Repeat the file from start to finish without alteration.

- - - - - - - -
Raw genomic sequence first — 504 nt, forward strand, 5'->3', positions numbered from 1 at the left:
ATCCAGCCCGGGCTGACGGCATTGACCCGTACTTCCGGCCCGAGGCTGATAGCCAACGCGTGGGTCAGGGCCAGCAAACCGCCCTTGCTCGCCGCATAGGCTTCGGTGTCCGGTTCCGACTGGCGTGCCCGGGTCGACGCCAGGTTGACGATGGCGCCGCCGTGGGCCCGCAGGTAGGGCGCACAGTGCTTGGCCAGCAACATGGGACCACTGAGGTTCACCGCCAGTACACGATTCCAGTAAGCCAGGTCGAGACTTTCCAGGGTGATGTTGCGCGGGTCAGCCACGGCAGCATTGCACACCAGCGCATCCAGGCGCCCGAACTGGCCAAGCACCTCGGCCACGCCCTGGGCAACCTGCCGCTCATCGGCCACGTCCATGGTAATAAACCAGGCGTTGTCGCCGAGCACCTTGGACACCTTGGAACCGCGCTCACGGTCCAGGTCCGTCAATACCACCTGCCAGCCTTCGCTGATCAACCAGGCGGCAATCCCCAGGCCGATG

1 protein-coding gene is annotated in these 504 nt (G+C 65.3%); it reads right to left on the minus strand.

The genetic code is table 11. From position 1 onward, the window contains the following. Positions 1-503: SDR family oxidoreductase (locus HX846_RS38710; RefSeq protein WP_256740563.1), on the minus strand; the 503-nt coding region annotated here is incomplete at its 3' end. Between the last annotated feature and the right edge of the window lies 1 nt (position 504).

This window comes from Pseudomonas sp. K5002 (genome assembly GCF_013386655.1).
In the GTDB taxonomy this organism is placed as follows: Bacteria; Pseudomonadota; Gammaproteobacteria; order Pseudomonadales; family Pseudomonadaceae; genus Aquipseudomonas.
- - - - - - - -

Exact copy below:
Raw genomic sequence first — 504 nt, forward strand, 5'->3', positions numbered from 1 at the left:
ATCCAGCCCGGGCTGACGGCATTGACCCGTACTTCCGGCCCGAGGCTGATAGCCAACGCGTGGGTCAGGGCCAGCAAACCGCCCTTGCTCGCCGCATAGGCTTCGGTGTCCGGTTCCGACTGGCGTGCCCGGGTCGACGCCAGGTTGACGATGGCGCCGCCGTGGGCCCGCAGGTAGGGCGCACAGTGCTTGGCCAGCAACATGGGACCACTGAGGTTCACCGCCAGTACACGATTCCAGTAAGCCAGGTCGAGACTTTCCAGGGTGATGTTGCGCGGGTCAGCCACGGCAGCATTGCACACCAGCGCATCCAGGCGCCCGAACTGGCCAAGCACCTCGGCCACGCCCTGGGCAACCTGCCGCTCATCGGCCACGTCCATGGTAATAAACCAGGCGTTGTCGCCGAGCACCTTGGACACCTTGGAACCGCGCTCACGGTCCAGGTCCGTCAATACCACCTGCCAGCCTTCGCTGATCAACCAGGCGGCAATCCCCAGGCCGATG

1 protein-coding gene is annotated in these 504 nt (G+C 65.3%); it reads right to left on the minus strand.

The genetic code is table 11. From position 1 onward, the window contains the following. Positions 1-503: SDR family oxidoreductase (locus HX846_RS38710; RefSeq protein WP_256740563.1), on the minus strand; the 503-nt coding region annotated here is incomplete at its 3' end. Between the last annotated feature and the right edge of the window lies 1 nt (position 504).

This window comes from Pseudomonas sp. K5002 (genome assembly GCF_013386655.1).
In the GTDB taxonomy this organism is placed as follows: Bacteria; Pseudomonadota; Gammaproteobacteria; order Pseudomonadales; family Pseudomonadaceae; genus Aquipseudomonas.